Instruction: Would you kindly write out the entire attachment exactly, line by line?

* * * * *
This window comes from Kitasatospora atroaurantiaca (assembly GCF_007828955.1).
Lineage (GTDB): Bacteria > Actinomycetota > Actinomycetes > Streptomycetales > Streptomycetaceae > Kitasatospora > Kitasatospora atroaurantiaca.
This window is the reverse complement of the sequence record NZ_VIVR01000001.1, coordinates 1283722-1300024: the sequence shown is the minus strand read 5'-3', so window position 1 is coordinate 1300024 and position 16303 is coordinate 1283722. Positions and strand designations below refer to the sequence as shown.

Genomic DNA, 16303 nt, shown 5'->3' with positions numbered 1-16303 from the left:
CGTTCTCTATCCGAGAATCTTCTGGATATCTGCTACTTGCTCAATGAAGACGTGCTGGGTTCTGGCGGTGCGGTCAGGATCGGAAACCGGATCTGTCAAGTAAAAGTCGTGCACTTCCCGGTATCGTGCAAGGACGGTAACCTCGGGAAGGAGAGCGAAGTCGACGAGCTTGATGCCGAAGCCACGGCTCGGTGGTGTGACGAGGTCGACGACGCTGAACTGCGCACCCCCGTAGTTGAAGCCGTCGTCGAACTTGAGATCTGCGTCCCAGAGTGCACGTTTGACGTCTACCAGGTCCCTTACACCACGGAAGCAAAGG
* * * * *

This window comes from Kitasatospora atroaurantiaca (assembly GCF_007828955.1).
Lineage (GTDB): Bacteria > Actinomycetota > Actinomycetes > Streptomycetales > Streptomycetaceae > Kitasatospora > Kitasatospora atroaurantiaca.
This window is the reverse complement of the sequence record NZ_VIVR01000001.1, coordinates 1283722-1300024: the sequence shown is the minus strand read 5'-3', so window position 1 is coordinate 1300024 and position 16303 is coordinate 1283722. Positions and strand designations below refer to the sequence as shown.

Genomic DNA, 16303 nt, shown 5'->3' with positions numbered 1-16303 from the left:
CGTTCTCTATCCGAGAATCTTCTGGATATCTGCTACTTGCTCAATGAAGACGTGCTGGGTTCTGGCGGTGCGGTCAGGATCGGAAACCGGATCTGTCAAGTAAAAGTCGTGCACTTCCCGGTATCGTGCAAGGACGGTAACCTCGGGAAGGAGAGCGAAGTCGACGAGCTTGATGCCGAAGCCACGGCTCGGTGGTGTGACGAGGTCGACGACGCTGAACTGCGCACCCCCGTAGTTGAAGCCGTCGTCGAACTTGAGATCTGCGTCCCAGAGTGCACGTTTGACGTCTACCAGGTCCCTTACACCACGGAAGCAAAGG